Terapanth is a religious sect of Śvētāmbara Jainism. It was founded by Muni Bhikhan(Bhikshu Swami), who later became Acharya Bhikshu. Bhikshu was originally a member of the Sthānakavāsī order and was initiated by Acharya Raghunatha. But he had differences with his guru on several aspects of religious practices of the Sthanakvasi order and left it. On Vikram Samvat 1817 (28 June 1760) at Kelwa, a small town in Udaipur district of Rajasthan state, he founded the new Śvētāmbara Terapanthi order.
Bhikshu stressed 13 religious principles, namely, (i) five Mahavratas (great vows), (ii) five samitis (regulations) and (iii) three Guptis (controls or restraints). His order was therefore known as the Terapantha or "thirteen-panthan". He wrote his Letter of Conduct in Rajasthani and it remains the central organising doctrine of the Terapanthi. Bhikshu did tapasya in family house of Maniklalji Somavath in his last breath at Siriyari Rajasthan. Somavatha family retains the place even today.
The practice of one leader regulating the entire order is a unique feature Terapanthi Jainism. The current leader is the eleventh, Acharya Mahasharman.
The Terapantha regularly observes a festival known as Maryada Mahotasava "Festival of Conduct". This distinctive festival is celebrated every year on the 7th day of the bright half of the month of Magha by ascetics and śrāvakas (layfolk).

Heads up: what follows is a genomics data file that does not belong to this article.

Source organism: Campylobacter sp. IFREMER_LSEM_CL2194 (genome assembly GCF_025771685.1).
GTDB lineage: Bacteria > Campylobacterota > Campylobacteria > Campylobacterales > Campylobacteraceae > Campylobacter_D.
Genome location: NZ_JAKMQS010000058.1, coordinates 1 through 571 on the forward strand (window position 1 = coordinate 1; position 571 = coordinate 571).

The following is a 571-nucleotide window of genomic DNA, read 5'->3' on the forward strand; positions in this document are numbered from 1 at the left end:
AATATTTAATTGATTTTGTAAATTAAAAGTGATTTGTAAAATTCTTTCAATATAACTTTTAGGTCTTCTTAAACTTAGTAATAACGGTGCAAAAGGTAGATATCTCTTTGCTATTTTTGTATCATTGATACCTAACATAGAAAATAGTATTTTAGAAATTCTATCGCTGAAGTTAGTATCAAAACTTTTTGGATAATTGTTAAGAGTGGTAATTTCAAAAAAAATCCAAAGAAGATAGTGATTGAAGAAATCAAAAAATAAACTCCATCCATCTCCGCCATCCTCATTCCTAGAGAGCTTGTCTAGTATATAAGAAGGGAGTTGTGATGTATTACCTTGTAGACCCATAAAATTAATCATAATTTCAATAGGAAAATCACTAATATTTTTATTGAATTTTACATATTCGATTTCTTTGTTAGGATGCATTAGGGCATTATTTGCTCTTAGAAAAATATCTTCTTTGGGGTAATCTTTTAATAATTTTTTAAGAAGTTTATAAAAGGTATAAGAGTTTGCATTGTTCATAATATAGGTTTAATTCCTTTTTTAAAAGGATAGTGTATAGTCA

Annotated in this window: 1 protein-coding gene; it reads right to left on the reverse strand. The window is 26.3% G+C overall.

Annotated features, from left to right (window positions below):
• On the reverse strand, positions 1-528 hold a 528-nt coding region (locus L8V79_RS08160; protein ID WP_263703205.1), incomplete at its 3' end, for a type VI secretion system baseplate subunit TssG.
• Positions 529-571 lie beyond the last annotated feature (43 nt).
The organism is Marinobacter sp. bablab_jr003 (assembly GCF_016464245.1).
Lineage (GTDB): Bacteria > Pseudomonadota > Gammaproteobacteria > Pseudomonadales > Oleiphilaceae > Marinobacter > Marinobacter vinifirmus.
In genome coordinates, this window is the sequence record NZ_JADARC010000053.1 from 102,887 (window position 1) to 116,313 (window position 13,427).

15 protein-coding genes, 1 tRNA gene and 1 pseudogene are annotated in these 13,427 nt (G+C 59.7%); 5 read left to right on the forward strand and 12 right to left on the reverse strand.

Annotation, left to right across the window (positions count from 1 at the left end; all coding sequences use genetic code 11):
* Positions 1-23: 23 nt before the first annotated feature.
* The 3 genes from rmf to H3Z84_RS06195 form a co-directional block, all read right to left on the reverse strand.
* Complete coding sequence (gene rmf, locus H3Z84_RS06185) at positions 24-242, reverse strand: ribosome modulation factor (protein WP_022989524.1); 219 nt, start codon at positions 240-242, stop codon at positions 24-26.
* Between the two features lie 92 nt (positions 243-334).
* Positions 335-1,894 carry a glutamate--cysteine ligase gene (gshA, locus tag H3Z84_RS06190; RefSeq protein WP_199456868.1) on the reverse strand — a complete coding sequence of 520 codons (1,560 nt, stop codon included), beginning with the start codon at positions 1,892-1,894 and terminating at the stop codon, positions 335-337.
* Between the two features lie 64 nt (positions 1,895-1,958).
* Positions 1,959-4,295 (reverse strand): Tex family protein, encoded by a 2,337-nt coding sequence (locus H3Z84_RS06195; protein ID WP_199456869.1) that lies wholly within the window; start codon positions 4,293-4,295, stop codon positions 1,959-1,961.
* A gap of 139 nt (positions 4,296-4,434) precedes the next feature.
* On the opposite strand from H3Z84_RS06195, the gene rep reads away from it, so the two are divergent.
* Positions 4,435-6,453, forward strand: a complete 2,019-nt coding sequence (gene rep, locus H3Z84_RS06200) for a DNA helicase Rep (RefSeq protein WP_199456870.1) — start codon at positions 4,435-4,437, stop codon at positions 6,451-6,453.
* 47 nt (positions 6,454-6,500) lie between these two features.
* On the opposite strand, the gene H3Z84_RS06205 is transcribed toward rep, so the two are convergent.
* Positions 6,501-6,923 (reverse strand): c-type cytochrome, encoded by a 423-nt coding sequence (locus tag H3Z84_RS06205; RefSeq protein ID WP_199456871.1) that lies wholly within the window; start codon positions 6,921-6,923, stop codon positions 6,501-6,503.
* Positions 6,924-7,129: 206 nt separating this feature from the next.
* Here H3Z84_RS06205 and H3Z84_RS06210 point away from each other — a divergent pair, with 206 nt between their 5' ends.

- Shashi, S. S. Encyclopaedia Indica: India, Pakistan, Bangladesh. Origin and development of Indus civilization (Volume 1). Anmol Publications. ISBN 81-7041-859-3.
- Singh, Narendra (2001). "Acahrya Bhikshu and Terapanth". Encyclopaedia of Jainism. Anmol Publications. ISBN 81-261-0691-3.
- Dundas, Paul (2002). The Jains. Routledge. ISBN 0-415-26606-8.
- Vallely, Anne (2002). Guardians of the transcendent: an ethnography of a Jain ascetic community. University of Toronto Press. ISBN 0-8020-8415-X.
- Flügel, Peter (2002) 'Terapanth Svetambara Jain Tradition.' In: Melton, J.G. and Baumann, G., (eds.), Religions of the World: A Comprehensive Encyclopedia of Beliefs and Practices. Santa Barbara: ABC-Clio, pp. 1266-1267.